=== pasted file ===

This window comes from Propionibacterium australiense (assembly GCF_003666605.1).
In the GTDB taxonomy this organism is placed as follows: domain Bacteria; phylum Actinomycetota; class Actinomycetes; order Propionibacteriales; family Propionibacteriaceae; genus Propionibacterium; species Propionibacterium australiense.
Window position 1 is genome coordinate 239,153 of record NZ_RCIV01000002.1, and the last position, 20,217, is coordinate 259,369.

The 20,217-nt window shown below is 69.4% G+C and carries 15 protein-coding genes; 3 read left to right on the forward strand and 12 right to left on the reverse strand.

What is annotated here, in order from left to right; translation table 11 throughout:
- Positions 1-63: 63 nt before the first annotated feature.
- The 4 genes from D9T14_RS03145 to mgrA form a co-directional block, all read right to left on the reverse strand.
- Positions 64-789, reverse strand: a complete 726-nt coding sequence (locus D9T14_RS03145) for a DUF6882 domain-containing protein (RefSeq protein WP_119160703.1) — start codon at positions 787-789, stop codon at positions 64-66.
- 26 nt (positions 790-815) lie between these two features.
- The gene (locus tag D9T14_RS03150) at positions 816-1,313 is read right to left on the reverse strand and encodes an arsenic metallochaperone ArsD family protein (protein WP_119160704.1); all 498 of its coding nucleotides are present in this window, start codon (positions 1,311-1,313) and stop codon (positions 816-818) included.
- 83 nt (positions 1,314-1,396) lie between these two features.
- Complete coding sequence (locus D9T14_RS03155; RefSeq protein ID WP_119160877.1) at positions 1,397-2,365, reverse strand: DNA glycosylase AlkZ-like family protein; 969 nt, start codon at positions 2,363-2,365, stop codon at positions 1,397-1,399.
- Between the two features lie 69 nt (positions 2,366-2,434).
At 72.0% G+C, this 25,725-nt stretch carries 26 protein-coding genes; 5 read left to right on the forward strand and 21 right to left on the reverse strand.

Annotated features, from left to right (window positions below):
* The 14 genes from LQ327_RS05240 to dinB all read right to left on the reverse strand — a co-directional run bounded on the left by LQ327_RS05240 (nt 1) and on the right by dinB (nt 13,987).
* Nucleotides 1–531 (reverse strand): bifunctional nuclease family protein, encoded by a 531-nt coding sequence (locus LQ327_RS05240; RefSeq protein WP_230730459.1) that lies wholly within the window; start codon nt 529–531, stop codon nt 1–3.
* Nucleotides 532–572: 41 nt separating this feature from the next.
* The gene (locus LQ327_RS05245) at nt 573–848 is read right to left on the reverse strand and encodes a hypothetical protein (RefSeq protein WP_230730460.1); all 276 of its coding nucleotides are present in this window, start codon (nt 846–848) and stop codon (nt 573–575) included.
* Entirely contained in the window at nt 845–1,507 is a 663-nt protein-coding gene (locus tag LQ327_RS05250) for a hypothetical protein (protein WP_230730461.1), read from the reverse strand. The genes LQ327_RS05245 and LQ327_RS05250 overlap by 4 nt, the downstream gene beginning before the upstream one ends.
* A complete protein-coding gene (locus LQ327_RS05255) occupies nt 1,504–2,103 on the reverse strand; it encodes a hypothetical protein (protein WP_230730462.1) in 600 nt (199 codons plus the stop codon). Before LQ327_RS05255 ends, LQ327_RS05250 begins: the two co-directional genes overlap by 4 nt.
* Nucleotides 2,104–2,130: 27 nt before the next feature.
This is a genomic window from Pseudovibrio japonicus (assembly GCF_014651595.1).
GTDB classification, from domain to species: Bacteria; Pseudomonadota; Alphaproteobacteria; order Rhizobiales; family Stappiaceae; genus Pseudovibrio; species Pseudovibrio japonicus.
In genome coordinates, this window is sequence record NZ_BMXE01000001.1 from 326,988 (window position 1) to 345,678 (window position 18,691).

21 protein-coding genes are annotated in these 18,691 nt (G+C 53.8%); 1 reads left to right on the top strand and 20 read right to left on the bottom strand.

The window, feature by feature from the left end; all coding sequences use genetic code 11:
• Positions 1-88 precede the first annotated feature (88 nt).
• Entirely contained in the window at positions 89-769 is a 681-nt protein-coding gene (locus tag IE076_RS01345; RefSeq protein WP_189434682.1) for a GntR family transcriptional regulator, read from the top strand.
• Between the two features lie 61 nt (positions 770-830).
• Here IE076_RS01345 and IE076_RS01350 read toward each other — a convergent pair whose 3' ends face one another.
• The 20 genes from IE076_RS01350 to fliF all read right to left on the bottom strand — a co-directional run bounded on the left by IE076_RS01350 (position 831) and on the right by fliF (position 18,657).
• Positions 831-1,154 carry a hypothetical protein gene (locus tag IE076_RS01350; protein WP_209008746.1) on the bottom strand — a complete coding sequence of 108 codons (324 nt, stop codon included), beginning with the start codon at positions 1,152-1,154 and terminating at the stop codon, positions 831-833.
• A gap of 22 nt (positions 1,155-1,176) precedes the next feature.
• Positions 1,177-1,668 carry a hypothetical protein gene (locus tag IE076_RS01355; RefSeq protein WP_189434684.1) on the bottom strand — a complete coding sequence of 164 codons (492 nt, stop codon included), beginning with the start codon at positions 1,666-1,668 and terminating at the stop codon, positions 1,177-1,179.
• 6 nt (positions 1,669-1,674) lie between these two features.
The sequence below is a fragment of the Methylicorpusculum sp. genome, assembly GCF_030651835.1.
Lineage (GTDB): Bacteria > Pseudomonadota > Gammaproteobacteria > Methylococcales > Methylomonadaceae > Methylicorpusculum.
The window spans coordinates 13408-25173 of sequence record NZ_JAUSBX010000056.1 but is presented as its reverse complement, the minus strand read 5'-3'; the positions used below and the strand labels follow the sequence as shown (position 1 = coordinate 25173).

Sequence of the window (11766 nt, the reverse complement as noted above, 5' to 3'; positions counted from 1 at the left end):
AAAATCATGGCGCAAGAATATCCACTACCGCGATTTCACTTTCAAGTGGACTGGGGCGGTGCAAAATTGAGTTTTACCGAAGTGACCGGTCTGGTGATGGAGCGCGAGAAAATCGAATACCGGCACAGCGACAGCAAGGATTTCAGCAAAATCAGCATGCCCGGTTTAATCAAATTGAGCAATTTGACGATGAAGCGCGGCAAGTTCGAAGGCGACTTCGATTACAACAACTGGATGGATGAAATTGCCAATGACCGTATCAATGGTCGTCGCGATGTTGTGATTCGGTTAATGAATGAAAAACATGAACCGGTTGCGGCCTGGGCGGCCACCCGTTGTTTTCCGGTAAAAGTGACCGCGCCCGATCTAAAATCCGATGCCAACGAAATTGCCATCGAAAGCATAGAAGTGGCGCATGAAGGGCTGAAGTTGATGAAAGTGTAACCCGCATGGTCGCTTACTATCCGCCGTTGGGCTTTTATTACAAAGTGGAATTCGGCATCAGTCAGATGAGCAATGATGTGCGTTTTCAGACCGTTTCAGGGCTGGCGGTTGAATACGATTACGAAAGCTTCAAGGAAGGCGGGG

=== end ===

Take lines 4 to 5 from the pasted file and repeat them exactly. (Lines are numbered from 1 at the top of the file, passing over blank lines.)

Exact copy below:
The 20,217-nt window shown below is 69.4% G+C and carries 15 protein-coding genes; 3 read left to right on the forward strand and 12 right to left on the reverse strand.

What is annotated here, in order from left to right; translation table 11 throughout: